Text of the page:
PAKSE, Laos (AP) — Teams of French and Thai experts plied the muddy Mekong River with high-tech sonar equipment Saturday, ramping up the search for the remnants of a Lao Airlines plane and more than a dozen bodies still missing from the crash three days earlier.
On the riverbank, a group of orange-robed Buddhist monks performed a prayer ceremony for the 49 people who were aboard Lao Airlines flight QV301, all of whom are presumed to be dead.
The ATR-72 turboprop aircraft crashed Wednesday as it prepared to land in stormy weather at Pakse Airport in southern Laos. The plane then skidded into the Mekong River, the largest in Southeast Asia, and disappeared. Half of those aboard the flight were foreigners from eight different countries.
By Saturday afternoon, 36 bodies had been found and authorities were still trying to identify several of them, said Yakua Lopangkao, director-general of Laos' Department of Civil Aviation. The ATR aircraft was delivered in March, raising questions as to why a virtually new plane crashed.
Until Saturday, the search for bodies and the plane's flight data recorder, or black box, had been stalled by lack of manpower and equipment in the poor Southeast Asian country, which lacks capabilities in disaster management.
"We have not been able to locate the plane yet, but the teams from France and Thailand have arrived," Yakua said. "We have split them into several teams to do simultaneous searches at two or three spots. We believe that one of these spots is where we will find the black box."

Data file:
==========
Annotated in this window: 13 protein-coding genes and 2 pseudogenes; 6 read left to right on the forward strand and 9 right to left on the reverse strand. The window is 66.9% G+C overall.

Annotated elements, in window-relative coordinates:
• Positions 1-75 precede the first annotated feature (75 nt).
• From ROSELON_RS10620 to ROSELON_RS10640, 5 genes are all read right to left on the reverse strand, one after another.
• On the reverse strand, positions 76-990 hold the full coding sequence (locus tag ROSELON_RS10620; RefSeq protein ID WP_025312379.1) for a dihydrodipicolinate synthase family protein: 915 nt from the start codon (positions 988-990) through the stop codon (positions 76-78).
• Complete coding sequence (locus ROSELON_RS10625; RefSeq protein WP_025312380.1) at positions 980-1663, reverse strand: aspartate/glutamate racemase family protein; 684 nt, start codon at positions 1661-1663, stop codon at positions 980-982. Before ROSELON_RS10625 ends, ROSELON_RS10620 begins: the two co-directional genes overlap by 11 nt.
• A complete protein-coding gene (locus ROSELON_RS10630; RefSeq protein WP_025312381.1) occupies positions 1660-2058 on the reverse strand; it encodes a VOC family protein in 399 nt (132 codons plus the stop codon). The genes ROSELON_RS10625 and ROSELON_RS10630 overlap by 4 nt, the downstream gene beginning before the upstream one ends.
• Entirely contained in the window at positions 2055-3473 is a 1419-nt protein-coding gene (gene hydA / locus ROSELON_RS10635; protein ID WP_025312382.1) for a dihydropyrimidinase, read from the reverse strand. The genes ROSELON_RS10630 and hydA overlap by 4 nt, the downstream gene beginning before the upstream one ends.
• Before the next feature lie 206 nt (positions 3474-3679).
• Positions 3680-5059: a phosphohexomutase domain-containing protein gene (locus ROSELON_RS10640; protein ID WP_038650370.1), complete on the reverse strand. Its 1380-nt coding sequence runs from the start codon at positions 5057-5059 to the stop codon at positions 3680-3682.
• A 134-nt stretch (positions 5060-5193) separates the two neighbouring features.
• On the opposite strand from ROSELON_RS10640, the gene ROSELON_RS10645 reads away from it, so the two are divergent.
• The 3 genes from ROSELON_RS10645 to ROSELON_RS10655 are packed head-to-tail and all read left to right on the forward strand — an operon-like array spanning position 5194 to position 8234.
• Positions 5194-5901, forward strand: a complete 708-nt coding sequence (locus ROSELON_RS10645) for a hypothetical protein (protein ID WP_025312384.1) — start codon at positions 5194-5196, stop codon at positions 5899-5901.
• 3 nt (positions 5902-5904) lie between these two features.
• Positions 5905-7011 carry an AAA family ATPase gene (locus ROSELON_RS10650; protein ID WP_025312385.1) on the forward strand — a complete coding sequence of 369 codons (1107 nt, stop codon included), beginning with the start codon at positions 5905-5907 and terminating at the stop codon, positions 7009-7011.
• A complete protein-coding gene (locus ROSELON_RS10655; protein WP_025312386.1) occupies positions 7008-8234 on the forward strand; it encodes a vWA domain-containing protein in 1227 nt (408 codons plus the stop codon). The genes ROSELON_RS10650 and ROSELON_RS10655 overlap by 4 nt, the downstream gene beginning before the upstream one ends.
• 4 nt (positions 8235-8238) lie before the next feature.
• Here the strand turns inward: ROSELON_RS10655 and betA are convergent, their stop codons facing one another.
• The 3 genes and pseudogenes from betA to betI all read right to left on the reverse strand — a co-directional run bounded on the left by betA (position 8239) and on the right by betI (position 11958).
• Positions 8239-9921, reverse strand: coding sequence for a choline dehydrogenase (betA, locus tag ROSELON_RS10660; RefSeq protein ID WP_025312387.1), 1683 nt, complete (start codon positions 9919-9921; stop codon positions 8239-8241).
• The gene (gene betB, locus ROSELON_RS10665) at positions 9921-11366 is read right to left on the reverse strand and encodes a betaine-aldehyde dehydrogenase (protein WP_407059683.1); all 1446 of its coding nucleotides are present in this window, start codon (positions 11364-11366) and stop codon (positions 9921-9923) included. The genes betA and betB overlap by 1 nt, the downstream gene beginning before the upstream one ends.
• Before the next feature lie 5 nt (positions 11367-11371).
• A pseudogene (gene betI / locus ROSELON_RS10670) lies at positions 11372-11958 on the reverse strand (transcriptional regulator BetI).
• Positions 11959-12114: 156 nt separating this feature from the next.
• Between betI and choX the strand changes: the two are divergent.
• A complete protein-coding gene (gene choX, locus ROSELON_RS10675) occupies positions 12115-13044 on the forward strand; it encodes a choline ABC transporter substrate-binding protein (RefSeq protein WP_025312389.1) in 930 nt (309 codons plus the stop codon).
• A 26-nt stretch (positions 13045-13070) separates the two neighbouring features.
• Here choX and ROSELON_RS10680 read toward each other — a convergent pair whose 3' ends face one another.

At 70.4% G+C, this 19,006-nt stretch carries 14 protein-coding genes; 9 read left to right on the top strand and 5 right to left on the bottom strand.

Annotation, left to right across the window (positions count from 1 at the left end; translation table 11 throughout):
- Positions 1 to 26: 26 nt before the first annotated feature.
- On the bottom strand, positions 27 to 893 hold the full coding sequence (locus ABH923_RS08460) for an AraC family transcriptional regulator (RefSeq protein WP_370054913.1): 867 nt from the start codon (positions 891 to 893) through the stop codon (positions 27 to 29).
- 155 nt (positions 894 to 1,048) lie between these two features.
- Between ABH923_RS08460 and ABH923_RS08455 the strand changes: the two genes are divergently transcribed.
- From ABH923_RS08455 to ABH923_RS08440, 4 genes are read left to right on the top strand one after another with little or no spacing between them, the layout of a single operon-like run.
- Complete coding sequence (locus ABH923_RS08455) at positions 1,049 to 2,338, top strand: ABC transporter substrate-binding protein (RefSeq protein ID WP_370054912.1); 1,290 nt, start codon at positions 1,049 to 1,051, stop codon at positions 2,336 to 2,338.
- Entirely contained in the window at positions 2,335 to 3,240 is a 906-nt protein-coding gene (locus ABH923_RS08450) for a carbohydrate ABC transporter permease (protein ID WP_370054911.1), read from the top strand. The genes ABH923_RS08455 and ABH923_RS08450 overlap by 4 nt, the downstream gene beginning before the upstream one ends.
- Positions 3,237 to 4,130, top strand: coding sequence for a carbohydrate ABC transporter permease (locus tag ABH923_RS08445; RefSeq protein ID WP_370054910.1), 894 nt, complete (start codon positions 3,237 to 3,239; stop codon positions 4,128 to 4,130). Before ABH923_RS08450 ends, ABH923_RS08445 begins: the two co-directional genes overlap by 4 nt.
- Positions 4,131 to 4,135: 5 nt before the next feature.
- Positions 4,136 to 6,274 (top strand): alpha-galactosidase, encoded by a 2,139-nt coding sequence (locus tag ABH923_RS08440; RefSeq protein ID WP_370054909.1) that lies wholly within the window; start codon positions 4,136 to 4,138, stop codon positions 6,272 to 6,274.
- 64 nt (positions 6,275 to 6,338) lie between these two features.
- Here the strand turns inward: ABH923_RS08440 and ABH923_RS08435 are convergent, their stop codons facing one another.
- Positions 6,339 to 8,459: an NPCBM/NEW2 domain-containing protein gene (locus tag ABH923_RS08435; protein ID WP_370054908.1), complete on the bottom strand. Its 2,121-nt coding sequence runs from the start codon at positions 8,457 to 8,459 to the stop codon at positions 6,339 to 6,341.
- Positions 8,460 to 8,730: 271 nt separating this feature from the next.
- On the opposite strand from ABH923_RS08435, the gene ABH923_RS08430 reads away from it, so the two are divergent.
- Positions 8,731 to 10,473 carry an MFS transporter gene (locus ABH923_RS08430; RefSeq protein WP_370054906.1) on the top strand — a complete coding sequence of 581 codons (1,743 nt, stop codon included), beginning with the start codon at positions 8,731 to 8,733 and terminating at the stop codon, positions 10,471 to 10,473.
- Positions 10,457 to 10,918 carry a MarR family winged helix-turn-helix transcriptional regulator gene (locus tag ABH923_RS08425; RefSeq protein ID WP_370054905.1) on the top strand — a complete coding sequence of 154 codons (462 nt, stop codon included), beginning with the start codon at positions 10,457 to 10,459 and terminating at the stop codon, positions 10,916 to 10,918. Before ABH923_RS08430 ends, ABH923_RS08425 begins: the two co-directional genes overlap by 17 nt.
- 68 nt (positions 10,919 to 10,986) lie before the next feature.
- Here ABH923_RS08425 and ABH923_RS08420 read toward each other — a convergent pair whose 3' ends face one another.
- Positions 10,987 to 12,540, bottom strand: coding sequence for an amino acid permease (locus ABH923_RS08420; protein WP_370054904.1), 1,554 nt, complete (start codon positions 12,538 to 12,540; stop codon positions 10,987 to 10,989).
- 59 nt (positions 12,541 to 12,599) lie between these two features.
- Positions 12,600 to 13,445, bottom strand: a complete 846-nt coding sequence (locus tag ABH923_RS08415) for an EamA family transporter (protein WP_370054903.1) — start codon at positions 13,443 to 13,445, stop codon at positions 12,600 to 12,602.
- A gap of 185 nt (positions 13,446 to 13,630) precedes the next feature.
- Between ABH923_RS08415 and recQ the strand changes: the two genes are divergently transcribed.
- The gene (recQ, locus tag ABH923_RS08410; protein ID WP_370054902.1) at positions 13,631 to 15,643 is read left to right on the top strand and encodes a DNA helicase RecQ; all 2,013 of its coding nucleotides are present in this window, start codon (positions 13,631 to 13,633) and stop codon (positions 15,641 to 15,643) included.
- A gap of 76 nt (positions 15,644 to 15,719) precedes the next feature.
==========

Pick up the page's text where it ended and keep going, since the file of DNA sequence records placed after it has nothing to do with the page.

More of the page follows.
The French and Thai teams set out on small boats Saturday to scan the water's surface with the sonar equipment, a stark contrast to previous days of searching that included Lao villagers peering into the murky water from long-tail boats.
Thai navy scuba divers were conducting underwater searches for the flight data and voice recorders, which could help determine whether the crash was caused by human error or a technical problem. Thailand also sent a C-130 military transport plane with specialists and equipment, including several high-tech sonar systems, to locate objects on the river floor.
France's air accident investigation agency, the BEA, said it sent four investigators to help Laos with the probe. It said the team would work with technical advisers from ATR, the French-Italian manufacturer of the aircraft.
The chief pilot has been identified as 56-year-old Young San of Cambodia, who had more than 30 years of flying experience.
Cambodia's civil aviation security director, Mak Sam Ol, said he was briefed by Lao authorities on final instructions from the control tower.
"Due to a storm and strong winds, as the plan approached landing, the air controller told the pilot to change course," Mak Sam Ol said in a telephone interview. "He followed instructions, but the plane faced strong storms and couldn't get through."
According to the airline, 44 passengers and five crew members were on the flight. The passengers included 16 Lao nationals, seven French, six Australians, five Thais, three Koreans, three Vietnamese and one person each from China, Malaysia, Taiwan and the United States.
Associated Press writers Jocelyn Gecker and Thanyarat Doksone in Bangkok and Sopheng Cheang in Phnom Penh, Cambodia, contributed to this report.